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Re: Understanding color-temperature relationships

Quote:
Originally Posted by Horsa
"Warmness" it self is an abstract construct. .
And then ,unfortunately, other people can`t understand what it really meant.

I guess, you are right.
Everyone will understand it in their own understanding Also if your understanding is better than others understanding, you can reach a better result, which is more important than understanding.
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Old 05-11-2012, 09:06 PM
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Re: Understanding color-temperature relationships

Yes, I think it is the results that matter in the end.

I have no problem with assuming that colour temperature is a valid concept and an appropriate model for colour behavior when I click on a thread titled "understanding colour temperature relationships". I sort of expect the discussion to be about colour temperature.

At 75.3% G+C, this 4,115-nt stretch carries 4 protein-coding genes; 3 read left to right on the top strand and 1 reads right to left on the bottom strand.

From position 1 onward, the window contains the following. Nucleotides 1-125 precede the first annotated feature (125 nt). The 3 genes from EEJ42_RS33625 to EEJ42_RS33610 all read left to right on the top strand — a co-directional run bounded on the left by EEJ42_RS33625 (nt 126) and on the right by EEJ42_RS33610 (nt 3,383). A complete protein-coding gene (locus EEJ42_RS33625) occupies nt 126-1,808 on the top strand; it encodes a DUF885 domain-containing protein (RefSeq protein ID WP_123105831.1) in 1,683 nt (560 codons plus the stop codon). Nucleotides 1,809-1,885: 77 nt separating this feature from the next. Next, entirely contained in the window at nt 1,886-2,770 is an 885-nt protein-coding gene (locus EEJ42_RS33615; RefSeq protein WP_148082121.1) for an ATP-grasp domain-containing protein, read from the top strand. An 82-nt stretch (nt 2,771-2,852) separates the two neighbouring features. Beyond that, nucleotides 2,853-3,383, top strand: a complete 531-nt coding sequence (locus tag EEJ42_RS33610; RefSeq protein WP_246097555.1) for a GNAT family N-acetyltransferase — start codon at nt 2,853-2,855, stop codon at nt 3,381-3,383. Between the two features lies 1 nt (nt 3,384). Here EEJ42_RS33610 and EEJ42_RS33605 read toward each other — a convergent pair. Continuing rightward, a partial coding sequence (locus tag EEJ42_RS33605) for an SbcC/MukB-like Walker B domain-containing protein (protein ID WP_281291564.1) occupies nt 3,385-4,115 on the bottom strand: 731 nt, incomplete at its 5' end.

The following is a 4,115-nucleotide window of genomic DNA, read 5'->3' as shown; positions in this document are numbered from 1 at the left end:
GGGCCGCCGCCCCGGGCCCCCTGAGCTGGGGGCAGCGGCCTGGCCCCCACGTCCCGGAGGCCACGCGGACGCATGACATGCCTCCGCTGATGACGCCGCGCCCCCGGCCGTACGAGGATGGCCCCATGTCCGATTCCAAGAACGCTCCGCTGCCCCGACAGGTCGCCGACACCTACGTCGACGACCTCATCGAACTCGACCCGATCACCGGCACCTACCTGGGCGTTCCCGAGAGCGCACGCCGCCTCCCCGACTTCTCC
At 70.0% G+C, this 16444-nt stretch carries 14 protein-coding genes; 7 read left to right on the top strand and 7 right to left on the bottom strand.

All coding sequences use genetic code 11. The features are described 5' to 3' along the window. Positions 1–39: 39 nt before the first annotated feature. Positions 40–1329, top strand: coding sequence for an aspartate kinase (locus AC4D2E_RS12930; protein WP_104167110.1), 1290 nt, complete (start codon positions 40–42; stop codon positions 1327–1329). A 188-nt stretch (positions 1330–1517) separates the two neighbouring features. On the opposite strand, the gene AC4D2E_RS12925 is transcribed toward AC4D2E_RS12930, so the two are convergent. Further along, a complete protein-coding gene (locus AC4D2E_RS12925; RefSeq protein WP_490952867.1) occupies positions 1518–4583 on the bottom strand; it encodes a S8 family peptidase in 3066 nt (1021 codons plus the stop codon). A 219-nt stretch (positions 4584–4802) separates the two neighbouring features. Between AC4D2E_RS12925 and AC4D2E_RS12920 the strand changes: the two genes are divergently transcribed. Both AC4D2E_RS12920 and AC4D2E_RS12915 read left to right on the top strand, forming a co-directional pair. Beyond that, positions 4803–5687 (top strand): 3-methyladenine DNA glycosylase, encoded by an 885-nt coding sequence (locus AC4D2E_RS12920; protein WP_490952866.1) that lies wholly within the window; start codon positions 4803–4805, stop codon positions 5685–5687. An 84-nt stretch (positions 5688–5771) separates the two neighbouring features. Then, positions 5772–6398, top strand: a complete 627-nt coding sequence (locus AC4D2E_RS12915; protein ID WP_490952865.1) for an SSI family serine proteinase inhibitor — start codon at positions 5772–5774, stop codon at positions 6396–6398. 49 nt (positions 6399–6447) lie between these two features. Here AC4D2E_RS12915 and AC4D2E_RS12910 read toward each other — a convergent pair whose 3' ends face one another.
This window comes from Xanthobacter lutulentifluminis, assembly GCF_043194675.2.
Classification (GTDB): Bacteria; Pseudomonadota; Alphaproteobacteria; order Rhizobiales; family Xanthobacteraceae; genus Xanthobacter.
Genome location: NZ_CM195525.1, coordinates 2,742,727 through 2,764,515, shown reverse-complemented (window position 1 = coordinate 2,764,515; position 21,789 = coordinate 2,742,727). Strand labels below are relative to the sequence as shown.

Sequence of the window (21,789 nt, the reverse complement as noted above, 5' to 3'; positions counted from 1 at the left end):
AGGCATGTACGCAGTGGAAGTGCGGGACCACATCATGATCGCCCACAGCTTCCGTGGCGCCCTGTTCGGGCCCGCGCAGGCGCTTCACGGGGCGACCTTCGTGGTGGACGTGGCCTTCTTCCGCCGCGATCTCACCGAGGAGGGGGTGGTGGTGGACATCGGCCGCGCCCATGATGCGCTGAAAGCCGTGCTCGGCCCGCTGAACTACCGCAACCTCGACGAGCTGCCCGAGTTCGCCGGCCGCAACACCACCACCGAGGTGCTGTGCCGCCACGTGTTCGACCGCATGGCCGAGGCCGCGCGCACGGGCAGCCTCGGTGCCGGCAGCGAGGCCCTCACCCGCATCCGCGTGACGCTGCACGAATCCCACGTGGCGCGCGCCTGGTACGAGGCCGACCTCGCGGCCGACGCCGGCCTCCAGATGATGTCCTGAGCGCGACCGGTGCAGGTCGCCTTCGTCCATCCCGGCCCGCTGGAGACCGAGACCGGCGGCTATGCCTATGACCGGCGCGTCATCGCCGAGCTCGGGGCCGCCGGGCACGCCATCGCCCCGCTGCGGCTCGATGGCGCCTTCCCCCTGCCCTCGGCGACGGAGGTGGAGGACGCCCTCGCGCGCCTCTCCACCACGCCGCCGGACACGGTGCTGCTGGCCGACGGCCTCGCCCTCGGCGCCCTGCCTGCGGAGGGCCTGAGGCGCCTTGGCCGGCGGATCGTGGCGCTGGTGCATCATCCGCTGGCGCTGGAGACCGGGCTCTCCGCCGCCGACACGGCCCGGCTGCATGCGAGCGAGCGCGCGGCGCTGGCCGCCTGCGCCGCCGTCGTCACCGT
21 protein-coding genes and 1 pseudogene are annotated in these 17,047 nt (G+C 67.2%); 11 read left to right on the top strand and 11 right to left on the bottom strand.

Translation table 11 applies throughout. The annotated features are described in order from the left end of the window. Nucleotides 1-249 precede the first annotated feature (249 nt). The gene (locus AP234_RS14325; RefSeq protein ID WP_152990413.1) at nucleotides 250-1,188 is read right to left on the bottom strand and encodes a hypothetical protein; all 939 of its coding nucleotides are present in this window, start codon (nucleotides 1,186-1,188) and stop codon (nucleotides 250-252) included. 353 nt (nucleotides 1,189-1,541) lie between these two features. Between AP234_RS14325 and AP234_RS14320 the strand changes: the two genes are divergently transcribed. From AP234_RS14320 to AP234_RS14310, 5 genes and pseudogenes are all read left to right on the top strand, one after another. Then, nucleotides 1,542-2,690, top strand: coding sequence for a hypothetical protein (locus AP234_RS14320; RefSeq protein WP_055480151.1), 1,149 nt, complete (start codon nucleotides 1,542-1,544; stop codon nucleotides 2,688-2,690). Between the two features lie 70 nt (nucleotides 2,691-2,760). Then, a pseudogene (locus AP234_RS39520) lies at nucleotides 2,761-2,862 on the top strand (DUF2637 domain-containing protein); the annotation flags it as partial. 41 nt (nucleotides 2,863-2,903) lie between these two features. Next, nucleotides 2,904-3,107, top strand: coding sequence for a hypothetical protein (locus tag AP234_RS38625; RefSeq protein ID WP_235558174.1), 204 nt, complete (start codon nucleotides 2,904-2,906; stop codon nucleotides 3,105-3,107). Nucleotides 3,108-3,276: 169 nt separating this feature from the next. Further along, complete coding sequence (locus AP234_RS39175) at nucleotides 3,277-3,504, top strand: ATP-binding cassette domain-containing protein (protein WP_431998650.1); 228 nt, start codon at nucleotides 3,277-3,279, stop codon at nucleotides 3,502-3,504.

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Old 05-11-2012, 11:00 PM
Chas Tennis Chas Tennis is offline
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Re: Understanding color-temperature relationships

Excuse if this link has already been posted. Includes some history.

http://www.handprint.com/HP/WCL/color12.html
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Old 05-12-2012, 05:29 AM
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Re: Understanding color-temperature relationships

Since the term was coined in the 18th century, this means that most of the great artists of the past worked fine without "color temperature" concept.
Also, Preraphaelites (I love their color harmony!) criticized this term.

I do not mind the term. It simply limits me to choosing my colors. Do not look at me! Use this term if you love and find it is useful.
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Old 05-12-2012, 08:10 AM